Why learning is central to city futures
A policy briefing from PASCAL International Observatory
by John Tibbitt, Honorary Senior Research Fellow at the University of Glasgow
Bringing worldwide perspectives to local possibilities
Cities in the world economy
Over half of the world’s population now live in cities, and cities account for by the largest share of GDP. Cities are recognised as the drivers of national and regional economies, and ensuring the resilience of cities in the face of the current economic downturn and the pressures of globalisation is a necessity for national governments and city and regional leaders as they strive to ensure competitive advantage, secure their place on the world stage and the prosperity and well-being of their communities.
Cities can face a broad range of challenges including rapid urbanisation, migration from rural areas, environmental issues, growing social inequality, and loss of community and identity, as well as demands for efficient and effective governance and smart delivery of public services arising from tight or reducing resources. Typically strategies for city development emphasise a number of specific aspects, most often focussed on:
- Infra-structure development, including connectivity and international links;
- Access to finance and investment;
- Encouraging growth of hi-tech industries, productivity, knowledge and innovation;
- Sustainability and smart technologies;
- Promotion of a vibrant culture emphasising a strong sense of place.
Taken together these are usually held to be the factors to attract and retain talent and investment and sustain economic development. Policy actions are developed for each of these, including improving transportation, aligning public sector spend to encourage investment in high-value economic sectors, skills development strategies, improving knowledge transfer, to be delivered through suitable partnerships and co-ordinating structures between public authorities, business and civic agencies.
It is also increasingly recognised that economic development will only be sustained if it is accompanied by social and cultural development to sustain the city both as an attractive place for people to live and build a fulfilling lifestyle, and as a place which allows continual adaptation to new opportunities as technologies and demand change. Studies of city resilience show that it is those places with integrated communities, high social capital and strong identities which recover faster than those lacking social cohesion. Cities which create processes to sustain conditions for socially inclusive continuous learning and innovation are the best placed to succeed. It is these processes which define the learning city, and which place-based policies for economic development cannot ignore.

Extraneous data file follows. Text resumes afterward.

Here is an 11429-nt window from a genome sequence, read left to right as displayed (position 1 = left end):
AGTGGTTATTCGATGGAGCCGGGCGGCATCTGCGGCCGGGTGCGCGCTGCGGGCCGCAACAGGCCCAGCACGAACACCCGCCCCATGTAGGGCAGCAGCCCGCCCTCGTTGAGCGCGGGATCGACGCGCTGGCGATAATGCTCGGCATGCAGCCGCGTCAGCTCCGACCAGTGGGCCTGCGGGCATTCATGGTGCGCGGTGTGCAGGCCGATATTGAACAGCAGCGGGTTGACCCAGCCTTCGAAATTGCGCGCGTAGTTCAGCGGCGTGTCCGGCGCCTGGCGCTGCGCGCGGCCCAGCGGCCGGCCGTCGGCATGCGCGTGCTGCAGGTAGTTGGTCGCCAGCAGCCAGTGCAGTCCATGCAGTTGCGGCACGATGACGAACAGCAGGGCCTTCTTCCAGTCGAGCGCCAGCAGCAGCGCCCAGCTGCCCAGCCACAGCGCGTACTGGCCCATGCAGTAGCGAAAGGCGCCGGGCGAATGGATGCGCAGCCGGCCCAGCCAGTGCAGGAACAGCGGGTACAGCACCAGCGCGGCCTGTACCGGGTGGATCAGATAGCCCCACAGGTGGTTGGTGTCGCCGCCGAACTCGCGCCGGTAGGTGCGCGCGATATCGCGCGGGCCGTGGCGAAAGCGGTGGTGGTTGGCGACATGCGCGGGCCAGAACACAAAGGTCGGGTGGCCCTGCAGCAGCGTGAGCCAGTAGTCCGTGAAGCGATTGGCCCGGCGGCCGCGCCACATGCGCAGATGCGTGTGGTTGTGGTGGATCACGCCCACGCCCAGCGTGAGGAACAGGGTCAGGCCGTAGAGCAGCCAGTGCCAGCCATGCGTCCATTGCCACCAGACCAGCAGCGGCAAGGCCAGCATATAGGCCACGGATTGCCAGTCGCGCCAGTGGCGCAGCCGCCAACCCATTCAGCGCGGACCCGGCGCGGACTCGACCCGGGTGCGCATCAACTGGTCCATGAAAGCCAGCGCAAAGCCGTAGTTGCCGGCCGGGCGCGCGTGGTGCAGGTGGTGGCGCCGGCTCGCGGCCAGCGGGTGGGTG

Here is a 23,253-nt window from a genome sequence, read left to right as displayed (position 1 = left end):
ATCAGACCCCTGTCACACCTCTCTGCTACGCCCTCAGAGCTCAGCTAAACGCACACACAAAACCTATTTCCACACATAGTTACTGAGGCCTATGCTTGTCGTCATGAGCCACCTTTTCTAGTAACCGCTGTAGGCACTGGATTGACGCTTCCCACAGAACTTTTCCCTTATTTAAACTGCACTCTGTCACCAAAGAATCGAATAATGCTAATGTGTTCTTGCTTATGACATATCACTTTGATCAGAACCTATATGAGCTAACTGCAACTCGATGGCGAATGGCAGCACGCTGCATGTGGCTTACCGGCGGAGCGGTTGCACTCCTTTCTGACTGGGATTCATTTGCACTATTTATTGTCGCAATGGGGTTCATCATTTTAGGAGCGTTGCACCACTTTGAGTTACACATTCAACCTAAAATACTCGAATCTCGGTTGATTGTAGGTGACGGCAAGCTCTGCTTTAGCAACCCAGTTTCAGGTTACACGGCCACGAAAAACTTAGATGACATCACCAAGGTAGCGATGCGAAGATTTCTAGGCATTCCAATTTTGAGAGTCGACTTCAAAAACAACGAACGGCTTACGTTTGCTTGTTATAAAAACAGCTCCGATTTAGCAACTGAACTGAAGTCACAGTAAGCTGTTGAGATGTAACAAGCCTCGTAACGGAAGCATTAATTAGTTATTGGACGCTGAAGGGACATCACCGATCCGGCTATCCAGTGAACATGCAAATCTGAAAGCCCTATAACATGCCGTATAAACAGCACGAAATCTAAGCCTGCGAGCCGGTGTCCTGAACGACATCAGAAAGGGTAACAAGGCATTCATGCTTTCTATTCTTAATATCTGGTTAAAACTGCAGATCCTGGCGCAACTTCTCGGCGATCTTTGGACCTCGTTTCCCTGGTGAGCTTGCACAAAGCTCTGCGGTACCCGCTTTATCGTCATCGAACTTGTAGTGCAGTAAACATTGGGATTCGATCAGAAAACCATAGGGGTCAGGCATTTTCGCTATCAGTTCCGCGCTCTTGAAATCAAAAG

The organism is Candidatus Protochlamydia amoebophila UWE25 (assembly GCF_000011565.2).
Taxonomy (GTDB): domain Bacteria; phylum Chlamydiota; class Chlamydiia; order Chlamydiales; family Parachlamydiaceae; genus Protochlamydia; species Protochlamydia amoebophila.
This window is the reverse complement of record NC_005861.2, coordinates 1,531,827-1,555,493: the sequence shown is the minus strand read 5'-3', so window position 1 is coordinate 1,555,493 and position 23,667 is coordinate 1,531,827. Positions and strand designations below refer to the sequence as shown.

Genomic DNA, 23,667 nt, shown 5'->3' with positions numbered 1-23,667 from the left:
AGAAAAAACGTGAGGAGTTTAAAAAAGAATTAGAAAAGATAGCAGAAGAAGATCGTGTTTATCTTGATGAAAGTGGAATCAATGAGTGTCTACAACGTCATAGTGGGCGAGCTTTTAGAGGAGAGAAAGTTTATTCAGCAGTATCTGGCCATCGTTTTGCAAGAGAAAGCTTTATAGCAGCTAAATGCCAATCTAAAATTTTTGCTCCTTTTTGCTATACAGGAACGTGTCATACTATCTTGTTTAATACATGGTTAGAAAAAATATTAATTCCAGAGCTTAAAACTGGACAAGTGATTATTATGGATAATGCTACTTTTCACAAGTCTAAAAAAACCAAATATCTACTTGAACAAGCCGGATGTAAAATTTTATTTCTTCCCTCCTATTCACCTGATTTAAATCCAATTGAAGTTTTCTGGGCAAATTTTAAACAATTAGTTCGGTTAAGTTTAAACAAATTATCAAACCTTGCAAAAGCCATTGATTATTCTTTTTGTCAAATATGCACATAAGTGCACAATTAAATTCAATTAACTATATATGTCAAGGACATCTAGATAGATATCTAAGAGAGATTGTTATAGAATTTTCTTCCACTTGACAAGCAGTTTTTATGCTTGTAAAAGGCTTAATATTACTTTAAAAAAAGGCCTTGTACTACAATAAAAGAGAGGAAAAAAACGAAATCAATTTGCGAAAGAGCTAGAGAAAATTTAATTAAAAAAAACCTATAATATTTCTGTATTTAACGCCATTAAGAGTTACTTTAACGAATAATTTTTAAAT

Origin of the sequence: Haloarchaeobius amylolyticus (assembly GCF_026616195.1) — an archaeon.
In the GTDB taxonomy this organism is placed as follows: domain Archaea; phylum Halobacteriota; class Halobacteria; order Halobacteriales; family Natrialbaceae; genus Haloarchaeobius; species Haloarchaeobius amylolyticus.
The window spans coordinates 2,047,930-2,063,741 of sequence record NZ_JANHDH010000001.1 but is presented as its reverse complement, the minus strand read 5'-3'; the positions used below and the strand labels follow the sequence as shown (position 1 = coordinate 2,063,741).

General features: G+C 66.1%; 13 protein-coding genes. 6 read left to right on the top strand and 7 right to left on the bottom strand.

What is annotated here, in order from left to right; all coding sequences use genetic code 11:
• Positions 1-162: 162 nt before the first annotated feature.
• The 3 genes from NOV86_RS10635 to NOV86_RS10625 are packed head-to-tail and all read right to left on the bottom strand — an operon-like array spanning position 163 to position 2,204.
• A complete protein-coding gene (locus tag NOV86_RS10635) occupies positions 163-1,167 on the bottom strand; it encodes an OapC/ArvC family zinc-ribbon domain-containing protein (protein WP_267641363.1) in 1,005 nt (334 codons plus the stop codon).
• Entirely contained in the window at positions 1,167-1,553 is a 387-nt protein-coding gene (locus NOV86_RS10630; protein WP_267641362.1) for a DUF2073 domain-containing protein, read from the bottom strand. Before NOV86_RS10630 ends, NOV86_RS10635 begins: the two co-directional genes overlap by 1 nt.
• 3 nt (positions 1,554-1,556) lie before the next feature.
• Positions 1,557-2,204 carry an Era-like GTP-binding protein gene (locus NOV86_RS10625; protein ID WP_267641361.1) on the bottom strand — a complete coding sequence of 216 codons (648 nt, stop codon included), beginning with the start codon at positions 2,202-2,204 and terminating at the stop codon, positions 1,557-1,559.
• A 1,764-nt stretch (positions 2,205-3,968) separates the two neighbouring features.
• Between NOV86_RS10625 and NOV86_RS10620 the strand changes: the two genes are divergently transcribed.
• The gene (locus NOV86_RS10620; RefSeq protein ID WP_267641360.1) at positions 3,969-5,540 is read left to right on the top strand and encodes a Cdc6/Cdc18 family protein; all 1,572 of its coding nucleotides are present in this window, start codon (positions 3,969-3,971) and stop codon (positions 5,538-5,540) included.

The idea of the learning city
The recognition of a close relationship between learning and place is not new, and can be traced back to ancient Greece. Its modern re-emergence since the latter part of the 20th century has drawn upon changing notions of learning which go beyond the traditional distinction between initial education and continuing education and embrace the concepts of lifelong learning and learning throughout life. Varied opportunities for learning are important, not only at school, but also in work and business, public services, and social and cultural life, to allow adaptation to emerging technologies, and economic and social innovation. Education and learning are at the centre of strategies and policies for economic development and improvement of the environment and well-being of communities. A learning city can be characterised as one in which communities attempt to learn collectively to change their own futures. It is of crucial importance to understand how, through appropriate strategies and policies of public governance and intervention, this notion can be given reality.
What is meant by ‘learning’ in this context?
Here ‘learning’ refers to a broad concept which includes, but goes beyond formal education services. It includes not just knowledge and skills (human capital), but also less formal and informal learning through networks (social capital), and the capacity to use learning to adapt and adopt innovations to meet emerging economic opportunities, to maximise the quality of life in communities, to improve city governance, and foster civic participation. It therefore includes not only individual learning but also organisational learning, and the translation of this learning into innovative practices and products.